Ballmer bid higher than competitors that included Los Angeles-based investors Tony Ressler and Bruce Karsh and a group that included David Geffen and executives from the Guggenheim Group, the Chicago-based owner of the Los Angeles Dodgers.
The Geffen group offered $1.6 billion and the Ressler-Karsh group $1.2 billion. People familiar with both those offers said they were rejected.
Ballmer and Clippers co-owner Shelly
The sale price would be almost four times the previous NBA franchise high: the $550 million paid earlier this month for the
Donald Sterling agreed last week to allow his wife to conduct a sale of the team. The process was rushed to beat a Tuesday deadline five days ahead of an NBA hearing to oust her family from ownership. Donald Sterling had insulted African Americans in a secret audio recording.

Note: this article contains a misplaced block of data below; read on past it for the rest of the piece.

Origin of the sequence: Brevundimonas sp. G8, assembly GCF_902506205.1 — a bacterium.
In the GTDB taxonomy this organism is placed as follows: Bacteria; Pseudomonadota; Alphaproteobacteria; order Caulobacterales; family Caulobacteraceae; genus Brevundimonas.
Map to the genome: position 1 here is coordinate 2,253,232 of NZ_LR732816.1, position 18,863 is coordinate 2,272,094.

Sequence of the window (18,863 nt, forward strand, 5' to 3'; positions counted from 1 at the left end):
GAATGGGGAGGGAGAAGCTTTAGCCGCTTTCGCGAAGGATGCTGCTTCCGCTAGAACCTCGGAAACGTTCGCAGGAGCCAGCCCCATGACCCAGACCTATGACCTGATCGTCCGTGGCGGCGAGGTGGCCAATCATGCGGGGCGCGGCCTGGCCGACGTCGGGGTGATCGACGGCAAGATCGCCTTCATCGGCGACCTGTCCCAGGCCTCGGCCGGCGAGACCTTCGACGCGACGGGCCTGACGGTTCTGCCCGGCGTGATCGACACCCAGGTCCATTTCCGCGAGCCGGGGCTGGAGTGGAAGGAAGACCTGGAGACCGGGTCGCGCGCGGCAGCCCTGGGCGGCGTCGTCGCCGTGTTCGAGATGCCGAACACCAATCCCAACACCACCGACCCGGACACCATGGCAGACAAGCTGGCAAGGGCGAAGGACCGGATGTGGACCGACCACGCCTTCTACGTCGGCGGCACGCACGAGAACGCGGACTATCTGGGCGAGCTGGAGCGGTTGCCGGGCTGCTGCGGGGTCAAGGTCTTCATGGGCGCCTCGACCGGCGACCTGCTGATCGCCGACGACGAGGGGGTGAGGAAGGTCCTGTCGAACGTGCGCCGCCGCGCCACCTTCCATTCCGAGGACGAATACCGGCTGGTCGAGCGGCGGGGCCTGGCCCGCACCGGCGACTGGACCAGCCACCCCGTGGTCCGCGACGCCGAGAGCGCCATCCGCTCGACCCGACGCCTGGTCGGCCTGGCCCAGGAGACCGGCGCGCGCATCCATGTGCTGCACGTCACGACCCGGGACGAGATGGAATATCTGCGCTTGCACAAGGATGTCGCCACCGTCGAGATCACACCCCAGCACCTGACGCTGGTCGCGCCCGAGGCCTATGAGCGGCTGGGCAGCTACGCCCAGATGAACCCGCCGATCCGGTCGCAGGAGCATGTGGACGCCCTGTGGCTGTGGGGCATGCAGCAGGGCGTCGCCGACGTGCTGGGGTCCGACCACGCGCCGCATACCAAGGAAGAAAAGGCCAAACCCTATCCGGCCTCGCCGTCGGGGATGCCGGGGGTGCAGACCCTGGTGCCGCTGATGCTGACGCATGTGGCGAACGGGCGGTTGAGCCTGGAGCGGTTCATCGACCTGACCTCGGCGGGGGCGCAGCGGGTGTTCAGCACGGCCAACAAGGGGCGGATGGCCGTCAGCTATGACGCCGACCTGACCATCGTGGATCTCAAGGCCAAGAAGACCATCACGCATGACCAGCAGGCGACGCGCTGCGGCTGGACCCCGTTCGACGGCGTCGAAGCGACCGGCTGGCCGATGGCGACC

Donald Sterling has waxed and waned on the question of whether he would allow his wife to sell the team he has controlled for more than three decades.
The deal also needs the eventual approval of three-fourths of the 30 NBA owners, but is expected to clear that hurdle as long as Ballmer reaffirms his pledge to keep the team in Los Angeles and not move it to home in Seattle.
Ballmer, 58, left the software giant in February and has an estimated net worth of $20 billion. Unlike other bidders, he did not immediately seek out partners for the purchase of the Clippers.
Ballmer last year joined a group, led by hedge fund manager